No doubt, trying to cash in on the same success his peers had in the states (Jackie Chan's The Drunken Master, Jet Li's Fists of Legend, Sonny Chiba's Street Fighter, etc) Iron-Fisted Monk never really caught the attention of the American audience. If I had to guess, I would say it was probably due largely to two factors: The growing popularity of the horror genre towards the end of the '70s when the movie was released, and the all-around darker tone of Iron-Fisted Monk compared to other movies being exported from China at the time (the almost random rape and murder of two characters by the “Manchu” and a kid almost getting stabbed in the middle of the street are pretty good examples). Although Hung never got too popular overseas his name slowly began to grow in his homeland. In 1978 Hung was tasked with re-shooting and finishing the fight choreography for Bruce Lee's final film Game of Death, after which he then formed Gar Bo Motion Picture Company, which was  a subsidiary of Golden Harvest Films and another large movie production studio in Hong Kong with director Karl Maka and actor Lau Kar Wing, the brother of yet another famous martial artist, Gordon Liu (He was Lucy Liu's lieutenant and leader of The Crazy 88's in Quentin Tarantino's Kill Bill). Unfortunately, the company disbanded after only two years when Maka moved on to form Cinema City and Films Co. which went on to become Hong Kong's third largest production company behind Golden Harvest and Shaw Bros.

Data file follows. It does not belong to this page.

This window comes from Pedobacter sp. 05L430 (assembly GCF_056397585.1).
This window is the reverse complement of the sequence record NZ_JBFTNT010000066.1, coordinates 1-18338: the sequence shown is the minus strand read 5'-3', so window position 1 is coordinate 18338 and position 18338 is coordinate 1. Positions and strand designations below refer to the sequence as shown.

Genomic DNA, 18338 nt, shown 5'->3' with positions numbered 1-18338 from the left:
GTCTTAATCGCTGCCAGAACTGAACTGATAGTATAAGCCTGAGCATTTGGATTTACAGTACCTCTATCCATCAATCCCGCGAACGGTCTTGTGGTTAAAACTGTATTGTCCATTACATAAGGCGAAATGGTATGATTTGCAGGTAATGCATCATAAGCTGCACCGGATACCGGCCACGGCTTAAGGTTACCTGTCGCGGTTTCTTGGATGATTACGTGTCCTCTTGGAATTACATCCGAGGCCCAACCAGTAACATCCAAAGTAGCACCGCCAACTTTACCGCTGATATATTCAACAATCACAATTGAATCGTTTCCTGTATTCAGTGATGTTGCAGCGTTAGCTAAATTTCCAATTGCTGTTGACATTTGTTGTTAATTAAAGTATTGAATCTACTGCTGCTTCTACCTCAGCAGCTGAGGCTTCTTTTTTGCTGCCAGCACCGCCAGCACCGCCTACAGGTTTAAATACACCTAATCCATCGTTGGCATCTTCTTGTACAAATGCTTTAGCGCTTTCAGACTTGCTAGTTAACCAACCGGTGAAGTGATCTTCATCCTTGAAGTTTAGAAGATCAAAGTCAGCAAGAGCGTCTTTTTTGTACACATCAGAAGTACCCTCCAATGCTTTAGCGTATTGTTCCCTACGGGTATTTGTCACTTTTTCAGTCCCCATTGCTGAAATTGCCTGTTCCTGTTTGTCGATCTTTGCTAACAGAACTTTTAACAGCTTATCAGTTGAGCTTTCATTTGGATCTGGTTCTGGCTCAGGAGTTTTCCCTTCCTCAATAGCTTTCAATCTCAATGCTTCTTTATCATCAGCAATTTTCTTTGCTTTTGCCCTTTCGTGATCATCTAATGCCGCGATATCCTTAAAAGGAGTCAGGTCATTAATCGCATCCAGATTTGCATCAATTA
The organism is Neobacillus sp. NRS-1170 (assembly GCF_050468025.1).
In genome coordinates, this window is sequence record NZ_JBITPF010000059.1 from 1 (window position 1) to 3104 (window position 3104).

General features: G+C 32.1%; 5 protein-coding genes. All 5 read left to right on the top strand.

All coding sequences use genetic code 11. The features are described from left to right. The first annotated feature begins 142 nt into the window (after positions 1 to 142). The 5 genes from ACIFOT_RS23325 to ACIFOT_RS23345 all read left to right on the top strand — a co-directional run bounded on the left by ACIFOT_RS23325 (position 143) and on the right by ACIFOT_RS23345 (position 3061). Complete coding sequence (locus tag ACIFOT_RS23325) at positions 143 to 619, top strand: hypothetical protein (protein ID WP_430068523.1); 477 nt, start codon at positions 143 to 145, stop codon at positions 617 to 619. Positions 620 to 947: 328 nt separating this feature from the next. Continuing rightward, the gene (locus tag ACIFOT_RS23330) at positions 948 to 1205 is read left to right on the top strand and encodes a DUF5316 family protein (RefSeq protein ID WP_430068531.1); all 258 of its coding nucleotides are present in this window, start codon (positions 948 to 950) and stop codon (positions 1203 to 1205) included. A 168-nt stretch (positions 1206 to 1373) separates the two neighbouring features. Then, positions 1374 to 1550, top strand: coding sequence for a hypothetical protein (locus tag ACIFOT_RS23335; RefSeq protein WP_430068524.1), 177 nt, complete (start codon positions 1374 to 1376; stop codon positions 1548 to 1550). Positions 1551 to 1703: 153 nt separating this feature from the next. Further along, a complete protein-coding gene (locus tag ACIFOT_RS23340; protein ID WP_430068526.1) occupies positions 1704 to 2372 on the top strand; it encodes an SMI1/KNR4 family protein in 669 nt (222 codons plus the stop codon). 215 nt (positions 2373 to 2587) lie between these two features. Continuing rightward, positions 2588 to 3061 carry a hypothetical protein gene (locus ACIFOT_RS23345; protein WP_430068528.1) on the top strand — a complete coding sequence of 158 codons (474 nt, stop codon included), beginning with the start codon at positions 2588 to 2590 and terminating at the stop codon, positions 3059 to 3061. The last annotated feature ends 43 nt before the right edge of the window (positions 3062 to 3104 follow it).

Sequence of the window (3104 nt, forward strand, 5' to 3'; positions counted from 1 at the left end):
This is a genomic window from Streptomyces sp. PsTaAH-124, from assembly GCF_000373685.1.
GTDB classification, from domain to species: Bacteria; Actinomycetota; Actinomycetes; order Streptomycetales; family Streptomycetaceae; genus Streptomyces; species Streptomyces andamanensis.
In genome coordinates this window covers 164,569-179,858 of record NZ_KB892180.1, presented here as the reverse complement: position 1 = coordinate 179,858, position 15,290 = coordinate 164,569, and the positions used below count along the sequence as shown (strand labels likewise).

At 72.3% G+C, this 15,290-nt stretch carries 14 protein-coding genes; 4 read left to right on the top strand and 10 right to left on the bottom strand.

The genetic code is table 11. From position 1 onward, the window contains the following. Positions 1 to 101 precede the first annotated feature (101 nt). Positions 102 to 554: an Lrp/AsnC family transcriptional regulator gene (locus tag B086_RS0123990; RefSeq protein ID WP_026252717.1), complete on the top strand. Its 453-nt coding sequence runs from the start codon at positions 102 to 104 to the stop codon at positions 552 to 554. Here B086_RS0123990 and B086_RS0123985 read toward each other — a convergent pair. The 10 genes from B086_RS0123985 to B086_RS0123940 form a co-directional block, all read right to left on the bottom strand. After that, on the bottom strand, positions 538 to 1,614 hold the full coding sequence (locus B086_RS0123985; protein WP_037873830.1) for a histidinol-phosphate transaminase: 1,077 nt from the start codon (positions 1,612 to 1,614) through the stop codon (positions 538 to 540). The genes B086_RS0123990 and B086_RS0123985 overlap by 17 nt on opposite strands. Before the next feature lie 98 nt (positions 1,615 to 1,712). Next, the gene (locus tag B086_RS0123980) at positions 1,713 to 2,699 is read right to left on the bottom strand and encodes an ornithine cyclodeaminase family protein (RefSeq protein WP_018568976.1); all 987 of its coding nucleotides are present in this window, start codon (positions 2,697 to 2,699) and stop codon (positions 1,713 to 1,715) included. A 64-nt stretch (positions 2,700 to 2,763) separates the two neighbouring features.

As time went on Sammo, grew more and more popular among his peers. His influence on Chinese cinema expanded as he went on to create his own genre called “Jiangshi” based on supernatural Chinese folklore. He also became one of the many influential directors involved in the Hong Kong New Wave movement of the late '80s, which introduced the world to a new crop of creative and innovative directors that have since become household names. Think of John Woo (Broken Arrow, Face/Off) and Wong Kar-Wai (In The Mood For Love, Chungking Express). These days Sammo Hung is just as busy as ever still directing, producing and even writing for multiple up and coming projects, but for a guy that's starred in over 75 movies, worked behind the scenes on over 200 more, created his own genre, and went to school with Jackie Chan it's hard to believe that more mainstream audiences aren't as familiar with his name as they are with his work. I guess you know a bit more about him now though so that's a start right? NOW GO TELL OTHERS!

1. http://mercurie.blogspot.com/2008/06/kung-fu-craze-of-seventies-part-one.html The Kung Fu Craze of the Seventies by Terence Toweles Canote

2. The Cinema of Hong Kong: History, Arts, Identity by David Desser

3. http://en.wikipedia.org/wiki/Sammo_Hung

4. http://en.wikipedia.org/wiki/Hong_Kong_New_Wave

5. http://gbtimes.com/culture/film/rise-hong-kong-new-wave-cinema

6. http://www.shawstudios.hk/who_we_are.htm

7. http://en.wikipedia.org/wiki/Jiang_Shi

Andre Parker is a San Francisco based comic and the host of Fresh Like Cadaver; a horror movie themed comedy show held in the basement of Lost Weekend Video Store. He has a twitter that he abuses on the regular. Follow him @AndreParkerSF he also has a robot butler.